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I have given an assignment to find the solution to the ODE system of equations as follow:

$$\begin{cases} x_1' = x_1 + x_2 \\ x_2' = -3x_1 -10x_2 + x_2 ^2\end{cases}$$

With initial conditions: $x_1(0) = 1, \quad x_2(0)=10$ on interval $[0,10]$

The above system of questions differs in two aspects from the normal questions of my textbook so I am confused and don't know how to program the algorithm in Matlab:

  1. It has two intermingled equations. In contrary to textbook samples which has only one in form of: $x'=f(t,x)$
  2. $x_1'$ and $x_2'$ don't have any $t$ variable! which makes me even more confused.

I appreciate it if you elaborate on the above two points. Thanks.

------------------------------------------Part2-----------------------------------------

Ok with above clarifications I started to program in Matlab, after running my code, $x_1(t)$ and $x_2(t)$ seems to change (probably becomes unstable) after changing the step number which changes h respectively.

Here is the code:

function [sol_x1, sol_x2] = rk4 (m)
    a = 0;      % interval = [a, b] = [0, 10]
    b = 10;
    h = (b-a) / m; % m is  number of steps

    Sx1 = zeros (1,m+1);      % Solutions will be saved here
    Sx2 = zeros (1,m+1);

    Sx1(1) = 1;    % initial values
    Sx2(1) = 10;

    for j = 1:m
        x1 = Sx1(j);
        x2 = Sx2(j);

        fprintf('x1 = %i, x2 = %i \n', x1, x2);

        x1_k1 = h * f1(x1, x2);
        x2_k1 = h * f2(x1, x2);

        x1_k2 = h * f1(x1 + x1_k1/2, x2 + x2_k1/2);
        x2_k2 = h * f2(x1 + x1_k1/2, x2 + x2_k1/2);

        x1_k3 = h * f1(x1 + x1_k2/2, x2 + x2_k2/2);
        x2_k3 = h * f2(x1 + x1_k2/2, x2 + x2_k2/2);

        x1_k4 = h * f1(x1 + x1_k3, x2 + x2_k3);
        x2_k4 = h * f2(x1 + x1_k3, x2 + x2_k3);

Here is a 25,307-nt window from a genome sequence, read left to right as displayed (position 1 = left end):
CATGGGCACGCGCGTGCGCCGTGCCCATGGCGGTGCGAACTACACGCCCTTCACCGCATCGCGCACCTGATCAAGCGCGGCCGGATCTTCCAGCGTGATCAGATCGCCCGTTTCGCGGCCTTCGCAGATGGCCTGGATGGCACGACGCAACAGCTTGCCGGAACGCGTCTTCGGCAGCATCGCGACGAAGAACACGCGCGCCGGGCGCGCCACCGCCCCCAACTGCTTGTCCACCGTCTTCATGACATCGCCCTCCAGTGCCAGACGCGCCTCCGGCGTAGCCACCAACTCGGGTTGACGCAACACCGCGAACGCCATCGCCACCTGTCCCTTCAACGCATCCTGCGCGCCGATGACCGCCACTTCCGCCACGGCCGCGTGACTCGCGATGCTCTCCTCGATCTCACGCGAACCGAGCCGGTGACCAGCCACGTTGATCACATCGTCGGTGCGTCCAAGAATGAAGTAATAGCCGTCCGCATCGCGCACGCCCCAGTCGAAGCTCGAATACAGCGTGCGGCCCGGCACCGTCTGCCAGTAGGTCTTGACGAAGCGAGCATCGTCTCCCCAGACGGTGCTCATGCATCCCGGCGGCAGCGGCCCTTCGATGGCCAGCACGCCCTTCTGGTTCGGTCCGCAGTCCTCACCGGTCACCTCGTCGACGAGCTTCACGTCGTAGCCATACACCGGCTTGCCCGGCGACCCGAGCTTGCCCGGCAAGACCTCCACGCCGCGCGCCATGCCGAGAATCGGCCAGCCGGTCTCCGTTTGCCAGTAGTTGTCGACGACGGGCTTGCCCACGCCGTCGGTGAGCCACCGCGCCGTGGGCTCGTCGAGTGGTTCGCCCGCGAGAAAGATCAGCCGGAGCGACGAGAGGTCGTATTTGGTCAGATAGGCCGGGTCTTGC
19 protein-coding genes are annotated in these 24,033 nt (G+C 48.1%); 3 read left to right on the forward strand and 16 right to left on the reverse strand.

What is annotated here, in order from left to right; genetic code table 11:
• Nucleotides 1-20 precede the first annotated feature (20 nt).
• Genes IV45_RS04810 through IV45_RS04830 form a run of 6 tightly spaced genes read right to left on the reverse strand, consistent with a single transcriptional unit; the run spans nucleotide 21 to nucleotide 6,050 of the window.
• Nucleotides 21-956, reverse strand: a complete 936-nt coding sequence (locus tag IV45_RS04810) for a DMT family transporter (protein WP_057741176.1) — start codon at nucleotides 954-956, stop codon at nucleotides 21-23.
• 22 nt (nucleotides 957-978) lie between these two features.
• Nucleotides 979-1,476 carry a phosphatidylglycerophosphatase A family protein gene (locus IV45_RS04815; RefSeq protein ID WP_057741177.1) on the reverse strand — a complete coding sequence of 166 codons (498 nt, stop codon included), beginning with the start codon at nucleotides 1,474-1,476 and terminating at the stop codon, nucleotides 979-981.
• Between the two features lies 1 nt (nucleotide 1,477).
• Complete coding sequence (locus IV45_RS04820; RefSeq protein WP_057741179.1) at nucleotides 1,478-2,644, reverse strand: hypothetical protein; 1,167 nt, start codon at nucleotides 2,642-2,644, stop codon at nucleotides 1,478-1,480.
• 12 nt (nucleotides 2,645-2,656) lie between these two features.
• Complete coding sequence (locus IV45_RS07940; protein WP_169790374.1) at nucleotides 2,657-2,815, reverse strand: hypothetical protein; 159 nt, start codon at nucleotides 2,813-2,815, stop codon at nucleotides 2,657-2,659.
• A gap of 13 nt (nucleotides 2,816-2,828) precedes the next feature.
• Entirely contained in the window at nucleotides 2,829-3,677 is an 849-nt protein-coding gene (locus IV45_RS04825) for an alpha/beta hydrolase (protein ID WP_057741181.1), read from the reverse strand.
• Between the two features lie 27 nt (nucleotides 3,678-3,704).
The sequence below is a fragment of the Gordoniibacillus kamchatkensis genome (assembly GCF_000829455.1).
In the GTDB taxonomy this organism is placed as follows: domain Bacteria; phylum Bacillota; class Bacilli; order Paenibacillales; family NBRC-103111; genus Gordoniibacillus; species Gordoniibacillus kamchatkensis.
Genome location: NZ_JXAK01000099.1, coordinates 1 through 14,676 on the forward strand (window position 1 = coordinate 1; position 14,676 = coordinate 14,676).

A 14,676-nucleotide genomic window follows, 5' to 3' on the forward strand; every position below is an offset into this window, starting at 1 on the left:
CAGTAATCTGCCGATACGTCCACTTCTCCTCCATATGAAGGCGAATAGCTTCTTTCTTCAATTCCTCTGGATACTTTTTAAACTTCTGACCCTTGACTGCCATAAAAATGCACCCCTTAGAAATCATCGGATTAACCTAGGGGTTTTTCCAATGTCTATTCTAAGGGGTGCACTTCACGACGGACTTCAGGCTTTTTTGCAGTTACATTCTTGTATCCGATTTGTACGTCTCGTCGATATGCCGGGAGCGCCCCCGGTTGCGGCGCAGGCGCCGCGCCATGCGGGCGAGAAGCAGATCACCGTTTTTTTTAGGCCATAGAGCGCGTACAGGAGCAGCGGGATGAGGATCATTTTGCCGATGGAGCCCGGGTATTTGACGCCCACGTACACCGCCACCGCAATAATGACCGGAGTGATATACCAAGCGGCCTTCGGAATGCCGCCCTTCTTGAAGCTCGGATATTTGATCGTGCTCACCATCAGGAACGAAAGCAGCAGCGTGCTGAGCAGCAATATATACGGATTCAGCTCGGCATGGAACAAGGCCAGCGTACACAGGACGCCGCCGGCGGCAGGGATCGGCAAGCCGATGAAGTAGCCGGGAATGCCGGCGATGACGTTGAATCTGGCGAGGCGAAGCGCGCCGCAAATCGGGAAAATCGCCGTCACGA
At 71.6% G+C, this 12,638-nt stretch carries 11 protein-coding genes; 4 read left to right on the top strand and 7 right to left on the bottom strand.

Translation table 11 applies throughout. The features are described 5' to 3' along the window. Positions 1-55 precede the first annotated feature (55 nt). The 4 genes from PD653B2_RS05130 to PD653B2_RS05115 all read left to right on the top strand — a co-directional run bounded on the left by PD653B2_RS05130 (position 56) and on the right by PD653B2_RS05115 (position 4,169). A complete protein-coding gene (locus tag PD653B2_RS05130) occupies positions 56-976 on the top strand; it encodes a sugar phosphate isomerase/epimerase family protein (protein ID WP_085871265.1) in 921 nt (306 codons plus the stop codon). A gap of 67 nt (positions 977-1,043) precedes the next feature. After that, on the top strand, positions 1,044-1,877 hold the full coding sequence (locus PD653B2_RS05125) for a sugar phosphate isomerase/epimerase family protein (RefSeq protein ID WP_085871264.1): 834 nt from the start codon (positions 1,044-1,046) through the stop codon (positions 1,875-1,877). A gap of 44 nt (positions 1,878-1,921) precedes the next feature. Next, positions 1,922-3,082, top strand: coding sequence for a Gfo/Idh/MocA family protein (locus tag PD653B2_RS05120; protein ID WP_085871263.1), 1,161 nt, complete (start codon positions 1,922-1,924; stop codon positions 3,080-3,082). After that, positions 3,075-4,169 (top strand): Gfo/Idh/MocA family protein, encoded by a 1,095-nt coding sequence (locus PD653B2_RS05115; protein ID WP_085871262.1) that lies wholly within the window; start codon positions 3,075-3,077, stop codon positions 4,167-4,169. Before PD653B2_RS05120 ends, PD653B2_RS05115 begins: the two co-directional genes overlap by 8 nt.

next_x1 = x1 + (x1_k1 + (2 * x1_k2) + (2 * x1_k3) + x1_k4) / 6;
        next_x2 = x2 + (x2_k1 + (2 * x2_k2) + (2 * x2_k3) + x2_k4) / 6;

        % no need for t = t + h because x1 and x2 do not depend on t

        %Save the solutions
        fprintf('%i\n', h);
        %display(h)
        Sx1(j+1) = next_x1;
        Sx2(j+1) = next_x2;
    end    

    sol_x1 = Sx1;
    sol_x2 = Sx2;
end

function [y] = f1 (x1, x2) 
    y = x1 + x2;
end

function [y] = f2 (x1, x2) 
    y = (-3 * x1) + (-10 * x2) + (x2 ^ 2);
end

Am I on right path?

$x1(t)$ and $x2(t)$ shoots up to very large numbers pretty quickly. I think something is wrong with my algorithm implementation.

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  • $\begingroup$ Presumaby there is a $t$ variable, and $x_1'$ means $\dfrac{dx_1(t)}{dt}$. $\qquad$ $\endgroup$ Apr 27, 2016 at 17:45
  • $\begingroup$ I agree; I think the OP is confused because the equations are separable (I think that is the term) $\endgroup$ Apr 27, 2016 at 17:46
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    $\begingroup$ This is true, but that isn't necessary in general. Think of a constant function $f(t)=2$ -- there's no explicit t-dependence, but it is still written "as a function of t". $\endgroup$ Apr 27, 2016 at 17:48
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    $\begingroup$ Rather than working componentwise as you did here, you can work in vector form, using a function that takes a vector and returns a vector. In this case it would be f(x)=[x(1)+x(2);-3*x(1)-10*x(2)+x(2)^2] You could then write a Matlab implementation exactly like the case for a single ODE because Matlab treats vectors almost exactly the same as it treats numbers. $\endgroup$
    – Ian
    Apr 27, 2016 at 19:54
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    $\begingroup$ Also, I just did the same problem with ode45 and you do indeed get fairly large numbers, on the order of $10^4$ for $x_1$ and $10^2$ for $x_2$ $\endgroup$